World Tour – Extremists in Nigeria, and Christmas in Bethlehem


MARY REICHARD, HOST: Coming up next on The World and Everything in It: World Tour with Africa correspondent Onize Ohikere.

ONIZE OHIKERE, REPORTER: Mass funeral follows attack in Nigeria—We start today here in Africa.

AUDIO: [CHANTING]

Residents of the Zabarmari community in Nigeria gathered for a mass funeral last week. They crowded around the bodies of 43 farmers and fishermen, shrouded each of them in white cloths, and prayed before laying them to rest in mass graves.

Boko Haram fighters struck the community two weeks ago, targeting agricultural workers near the village of Koshobe. It was the single deadliest attack in the region this year. Eight people are still missing.

Extremists often target rural communities in Nigeria, extorting food and money from the residents. Farmers in the region had recently refused demands for payment. A local lawyer said the latest attack was likely retaliation for that resistance.

Local leaders warn ongoing attacks on farmers could trigger famine in the region.

India mystery illness—Next, we go to Asia.

AUDIO: [YELLING, WHISTLING]

More than 300 people were hospitalized in India this weekend with a mystery illness. Dozens of people in the city of Eluru became sick Saturday night. They suffered symptoms like seizures, nausea, and vomiting. Many complained their eyes were burning. Others fell unconscious, and one man died.

Doctors aren’t sure what’s causing the symptoms. All the patients tested negative for COVID-19. And their blood tests showed no sign of a viral infection. Officials also ruled out water contamination and air pollution.

Doctors will continue to run tests and lab work to identify the cause. Over half the patients were released, while the rest are still undergoing treatment and tests.

Rohingya refugees moved to island—Next, we go to Bangladesh.

AUDIO: [CROWD]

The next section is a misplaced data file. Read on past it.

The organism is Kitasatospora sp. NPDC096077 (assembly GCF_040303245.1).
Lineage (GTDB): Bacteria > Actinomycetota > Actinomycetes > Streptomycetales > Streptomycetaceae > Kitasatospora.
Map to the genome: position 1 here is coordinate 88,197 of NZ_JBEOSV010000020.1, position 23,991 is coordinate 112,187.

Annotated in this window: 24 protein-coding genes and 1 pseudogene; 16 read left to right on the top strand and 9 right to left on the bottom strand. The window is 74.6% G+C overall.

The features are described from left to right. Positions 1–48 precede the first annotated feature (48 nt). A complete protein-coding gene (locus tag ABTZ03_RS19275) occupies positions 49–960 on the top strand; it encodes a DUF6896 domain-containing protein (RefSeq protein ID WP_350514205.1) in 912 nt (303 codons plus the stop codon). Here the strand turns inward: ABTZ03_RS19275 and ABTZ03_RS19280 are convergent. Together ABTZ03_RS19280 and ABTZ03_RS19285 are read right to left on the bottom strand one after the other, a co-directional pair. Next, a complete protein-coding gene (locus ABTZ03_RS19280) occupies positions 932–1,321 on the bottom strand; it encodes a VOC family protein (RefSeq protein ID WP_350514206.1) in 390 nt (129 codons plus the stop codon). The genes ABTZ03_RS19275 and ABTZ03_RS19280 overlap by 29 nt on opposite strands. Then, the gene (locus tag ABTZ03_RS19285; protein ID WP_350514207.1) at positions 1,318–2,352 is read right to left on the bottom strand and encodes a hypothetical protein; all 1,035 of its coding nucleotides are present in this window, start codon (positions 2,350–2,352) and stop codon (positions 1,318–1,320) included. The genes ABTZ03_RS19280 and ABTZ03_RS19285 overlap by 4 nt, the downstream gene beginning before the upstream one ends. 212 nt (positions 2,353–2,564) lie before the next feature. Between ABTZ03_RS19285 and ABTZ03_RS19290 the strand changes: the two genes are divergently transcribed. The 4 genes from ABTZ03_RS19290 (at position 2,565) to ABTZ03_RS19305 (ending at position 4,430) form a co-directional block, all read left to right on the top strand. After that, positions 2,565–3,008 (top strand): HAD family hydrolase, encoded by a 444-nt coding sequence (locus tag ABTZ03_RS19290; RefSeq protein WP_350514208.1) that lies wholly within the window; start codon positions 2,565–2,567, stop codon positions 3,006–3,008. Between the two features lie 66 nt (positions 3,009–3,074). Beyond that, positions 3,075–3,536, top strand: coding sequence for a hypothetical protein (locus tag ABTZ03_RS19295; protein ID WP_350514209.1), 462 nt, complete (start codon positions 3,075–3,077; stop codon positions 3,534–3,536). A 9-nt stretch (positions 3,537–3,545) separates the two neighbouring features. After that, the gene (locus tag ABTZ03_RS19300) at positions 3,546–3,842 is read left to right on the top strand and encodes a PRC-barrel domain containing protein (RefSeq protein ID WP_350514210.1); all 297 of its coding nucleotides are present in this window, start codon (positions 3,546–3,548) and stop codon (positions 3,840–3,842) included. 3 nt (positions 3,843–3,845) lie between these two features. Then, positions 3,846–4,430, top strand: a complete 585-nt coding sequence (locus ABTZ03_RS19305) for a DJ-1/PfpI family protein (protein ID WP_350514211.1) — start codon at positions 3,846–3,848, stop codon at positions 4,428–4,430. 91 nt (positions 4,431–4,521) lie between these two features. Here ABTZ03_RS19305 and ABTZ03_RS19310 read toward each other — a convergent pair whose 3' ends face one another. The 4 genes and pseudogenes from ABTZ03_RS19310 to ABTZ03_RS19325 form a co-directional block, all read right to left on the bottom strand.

More than 1,500 Rohingya refugees arrived on a remote island off the coast of Bangladesh on Friday. The refugees had been living in overcrowded camps in the mainland’s Cox’s Bazar district. So the government made plans to move them to a new camp on a tiny island in the Bay of Bengal.

But the island only surfaced about 20 years ago, and monsoon rains frequently submerge it. The Bangladesh navy has built flood protection embankments, houses, and hospitals for the refugees, but some aid groups still worry a strong storm could overwhelm the island.

More than a million Rohingya have fled violent persecution in Myanmar over the past three years. Many of them now live in overcrowded camps in Bangladesh, plagued by rampant disease and organized crime.

Christmas tree lighting in Bethlehem—And finally, we end today in the Middle East.

AUDIO: [SINGING]

A small group of residents and religious leaders attended the famous Bethlehem Christmas tree lighting on Saturday. The ceremony usually draws thousands of visitors, but coronavirus precautions kept the group small this year. No crowded inns or visitors from the east. But Bethlehem’s mayor said Christmas would not be canceled, and that the small ceremony in Manger Square was a message of hope to the whole world. Local officials lit the massive tree, then set off fireworks.

AUDIO: [SINGING, FIREWORKS]

That’s this week’s World Tour. Reporting for WORLD, I’m Onize Ohikere in Abuja, Nigeria.


(AP Photo/Majdi Mohammed) Palestinian Christians attend the lighting of a Christmas tree outside the Church of the Nativity, traditionally believed by Christians to be the birthplace of Jesus Christ in the West Bank city of Bethlehem, Saturday, Dec. 5, 2020. 

WORLD Radio transcripts are created on a rush deadline. This text may not be in its final form and may be updated or revised in the future. Accuracy and availability may vary. The authoritative record of WORLD Radio programming is the audio record.

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